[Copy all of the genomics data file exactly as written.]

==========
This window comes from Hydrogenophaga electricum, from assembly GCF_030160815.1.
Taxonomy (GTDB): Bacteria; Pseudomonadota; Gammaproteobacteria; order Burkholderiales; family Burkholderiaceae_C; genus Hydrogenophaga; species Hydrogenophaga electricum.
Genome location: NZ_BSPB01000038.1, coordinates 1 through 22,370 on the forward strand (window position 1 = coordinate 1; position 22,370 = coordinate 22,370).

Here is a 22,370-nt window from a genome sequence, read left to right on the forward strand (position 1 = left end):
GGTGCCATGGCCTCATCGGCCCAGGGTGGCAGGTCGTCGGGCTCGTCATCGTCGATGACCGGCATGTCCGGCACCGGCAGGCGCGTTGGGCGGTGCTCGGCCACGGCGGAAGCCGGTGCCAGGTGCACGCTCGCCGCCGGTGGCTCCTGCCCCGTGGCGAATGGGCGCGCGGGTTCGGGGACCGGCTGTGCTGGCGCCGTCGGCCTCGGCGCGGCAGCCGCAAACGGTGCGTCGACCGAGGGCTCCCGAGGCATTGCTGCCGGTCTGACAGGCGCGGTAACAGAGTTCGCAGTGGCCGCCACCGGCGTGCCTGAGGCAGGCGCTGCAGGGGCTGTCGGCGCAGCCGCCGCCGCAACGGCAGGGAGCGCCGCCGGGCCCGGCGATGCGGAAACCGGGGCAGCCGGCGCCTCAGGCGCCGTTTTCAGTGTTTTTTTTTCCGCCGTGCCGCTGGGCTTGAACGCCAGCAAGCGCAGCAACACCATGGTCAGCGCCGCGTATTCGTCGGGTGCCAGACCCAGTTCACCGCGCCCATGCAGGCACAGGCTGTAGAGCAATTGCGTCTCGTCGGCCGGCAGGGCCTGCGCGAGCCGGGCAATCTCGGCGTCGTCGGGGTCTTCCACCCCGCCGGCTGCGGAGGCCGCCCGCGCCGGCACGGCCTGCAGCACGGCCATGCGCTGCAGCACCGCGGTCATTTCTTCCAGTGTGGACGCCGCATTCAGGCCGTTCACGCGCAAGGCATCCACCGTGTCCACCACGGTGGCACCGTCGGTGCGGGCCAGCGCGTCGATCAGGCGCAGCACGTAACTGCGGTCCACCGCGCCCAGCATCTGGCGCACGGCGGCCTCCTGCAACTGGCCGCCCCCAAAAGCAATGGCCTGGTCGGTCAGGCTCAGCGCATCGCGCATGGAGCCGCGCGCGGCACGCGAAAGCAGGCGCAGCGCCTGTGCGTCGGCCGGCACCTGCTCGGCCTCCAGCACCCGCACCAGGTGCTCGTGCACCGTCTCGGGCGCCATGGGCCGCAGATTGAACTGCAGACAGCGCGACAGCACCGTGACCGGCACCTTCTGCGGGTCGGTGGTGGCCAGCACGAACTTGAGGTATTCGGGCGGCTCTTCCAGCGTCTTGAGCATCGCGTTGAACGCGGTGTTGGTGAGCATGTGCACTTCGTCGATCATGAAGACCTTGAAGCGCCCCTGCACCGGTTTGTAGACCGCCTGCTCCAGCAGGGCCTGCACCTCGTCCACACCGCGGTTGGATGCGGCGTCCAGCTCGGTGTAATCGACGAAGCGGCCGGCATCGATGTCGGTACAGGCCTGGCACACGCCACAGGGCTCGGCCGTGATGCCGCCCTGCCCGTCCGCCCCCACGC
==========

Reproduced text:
This window comes from Hydrogenophaga electricum, from assembly GCF_030160815.1.
Taxonomy (GTDB): Bacteria; Pseudomonadota; Gammaproteobacteria; order Burkholderiales; family Burkholderiaceae_C; genus Hydrogenophaga; species Hydrogenophaga electricum.
Genome location: NZ_BSPB01000038.1, coordinates 1 through 22,370 on the forward strand (window position 1 = coordinate 1; position 22,370 = coordinate 22,370).

Here is a 22,370-nt window from a genome sequence, read left to right on the forward strand (position 1 = left end):
GGTGCCATGGCCTCATCGGCCCAGGGTGGCAGGTCGTCGGGCTCGTCATCGTCGATGACCGGCATGTCCGGCACCGGCAGGCGCGTTGGGCGGTGCTCGGCCACGGCGGAAGCCGGTGCCAGGTGCACGCTCGCCGCCGGTGGCTCCTGCCCCGTGGCGAATGGGCGCGCGGGTTCGGGGACCGGCTGTGCTGGCGCCGTCGGCCTCGGCGCGGCAGCCGCAAACGGTGCGTCGACCGAGGGCTCCCGAGGCATTGCTGCCGGTCTGACAGGCGCGGTAACAGAGTTCGCAGTGGCCGCCACCGGCGTGCCTGAGGCAGGCGCTGCAGGGGCTGTCGGCGCAGCCGCCGCCGCAACGGCAGGGAGCGCCGCCGGGCCCGGCGATGCGGAAACCGGGGCAGCCGGCGCCTCAGGCGCCGTTTTCAGTGTTTTTTTTTCCGCCGTGCCGCTGGGCTTGAACGCCAGCAAGCGCAGCAACACCATGGTCAGCGCCGCGTATTCGTCGGGTGCCAGACCCAGTTCACCGCGCCCATGCAGGCACAGGCTGTAGAGCAATTGCGTCTCGTCGGCCGGCAGGGCCTGCGCGAGCCGGGCAATCTCGGCGTCGTCGGGGTCTTCCACCCCGCCGGCTGCGGAGGCCGCCCGCGCCGGCACGGCCTGCAGCACGGCCATGCGCTGCAGCACCGCGGTCATTTCTTCCAGTGTGGACGCCGCATTCAGGCCGTTCACGCGCAAGGCATCCACCGTGTCCACCACGGTGGCACCGTCGGTGCGGGCCAGCGCGTCGATCAGGCGCAGCACGTAACTGCGGTCCACCGCGCCCAGCATCTGGCGCACGGCGGCCTCCTGCAACTGGCCGCCCCCAAAAGCAATGGCCTGGTCGGTCAGGCTCAGCGCATCGCGCATGGAGCCGCGCGCGGCACGCGAAAGCAGGCGCAGCGCCTGTGCGTCGGCCGGCACCTGCTCGGCCTCCAGCACCCGCACCAGGTGCTCGTGCACCGTCTCGGGCGCCATGGGCCGCAGATTGAACTGCAGACAGCGCGACAGCACCGTGACCGGCACCTTCTGCGGGTCGGTGGTGGCCAGCACGAACTTGAGGTATTCGGGCGGCTCTTCCAGCGTCTTGAGCATCGCGTTGAACGCGGTGTTGGTGAGCATGTGCACTTCGTCGATCATGAAGACCTTGAAGCGCCCCTGCACCGGTTTGTAGACCGCCTGCTCCAGCAGGGCCTGCACCTCGTCCACACCGCGGTTGGATGCGGCGTCCAGCTCGGTGTAATCGACGAAGCGGCCGGCATCGATGTCGGTACAGGCCTGGCACACGCCACAGGGCTCGGCCGTGATGCCGCCCTGCCCGTCCGCCCCCACGC